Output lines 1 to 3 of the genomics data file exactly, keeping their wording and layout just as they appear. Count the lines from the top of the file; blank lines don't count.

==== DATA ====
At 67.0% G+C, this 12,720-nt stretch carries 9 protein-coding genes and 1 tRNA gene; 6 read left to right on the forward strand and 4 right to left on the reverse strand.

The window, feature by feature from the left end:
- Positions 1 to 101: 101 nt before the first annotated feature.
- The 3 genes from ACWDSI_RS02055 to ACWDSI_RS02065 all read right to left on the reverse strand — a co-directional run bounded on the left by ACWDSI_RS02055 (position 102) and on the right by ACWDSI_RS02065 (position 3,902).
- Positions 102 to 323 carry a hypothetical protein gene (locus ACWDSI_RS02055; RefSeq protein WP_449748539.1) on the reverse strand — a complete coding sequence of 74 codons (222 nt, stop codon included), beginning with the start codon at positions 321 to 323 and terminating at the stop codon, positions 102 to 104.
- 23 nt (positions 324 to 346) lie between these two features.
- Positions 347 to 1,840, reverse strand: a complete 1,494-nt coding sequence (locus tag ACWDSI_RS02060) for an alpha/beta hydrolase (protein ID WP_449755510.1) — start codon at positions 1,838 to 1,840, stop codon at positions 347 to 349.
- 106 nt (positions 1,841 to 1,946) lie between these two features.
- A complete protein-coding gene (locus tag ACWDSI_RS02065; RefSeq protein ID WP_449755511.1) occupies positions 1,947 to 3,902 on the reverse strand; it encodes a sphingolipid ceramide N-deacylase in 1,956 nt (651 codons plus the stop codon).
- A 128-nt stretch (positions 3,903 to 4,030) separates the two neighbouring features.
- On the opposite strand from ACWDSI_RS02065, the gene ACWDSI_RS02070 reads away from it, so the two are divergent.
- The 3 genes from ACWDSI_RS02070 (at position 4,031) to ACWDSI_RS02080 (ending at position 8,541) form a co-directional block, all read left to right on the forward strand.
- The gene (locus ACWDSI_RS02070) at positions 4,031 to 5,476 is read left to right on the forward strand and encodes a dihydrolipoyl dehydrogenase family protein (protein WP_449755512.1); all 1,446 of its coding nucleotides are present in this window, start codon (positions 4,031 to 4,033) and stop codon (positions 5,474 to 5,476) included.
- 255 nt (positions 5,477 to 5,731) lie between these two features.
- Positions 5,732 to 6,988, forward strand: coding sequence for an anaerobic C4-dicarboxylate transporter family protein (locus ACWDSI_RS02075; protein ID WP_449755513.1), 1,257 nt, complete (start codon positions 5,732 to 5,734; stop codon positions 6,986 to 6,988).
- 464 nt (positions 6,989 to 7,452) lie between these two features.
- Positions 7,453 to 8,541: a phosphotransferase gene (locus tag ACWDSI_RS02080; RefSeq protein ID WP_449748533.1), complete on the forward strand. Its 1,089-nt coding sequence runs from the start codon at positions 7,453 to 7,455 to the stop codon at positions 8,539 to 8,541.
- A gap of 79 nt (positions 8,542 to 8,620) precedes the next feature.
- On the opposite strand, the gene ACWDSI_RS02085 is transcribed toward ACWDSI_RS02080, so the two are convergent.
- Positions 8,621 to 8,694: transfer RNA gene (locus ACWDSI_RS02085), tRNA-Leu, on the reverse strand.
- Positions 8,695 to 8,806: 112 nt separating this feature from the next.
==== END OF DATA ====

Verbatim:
At 67.0% G+C, this 12,720-nt stretch carries 9 protein-coding genes and 1 tRNA gene; 6 read left to right on the forward strand and 4 right to left on the reverse strand.

The window, feature by feature from the left end:
- Positions 1 to 101: 101 nt before the first annotated feature.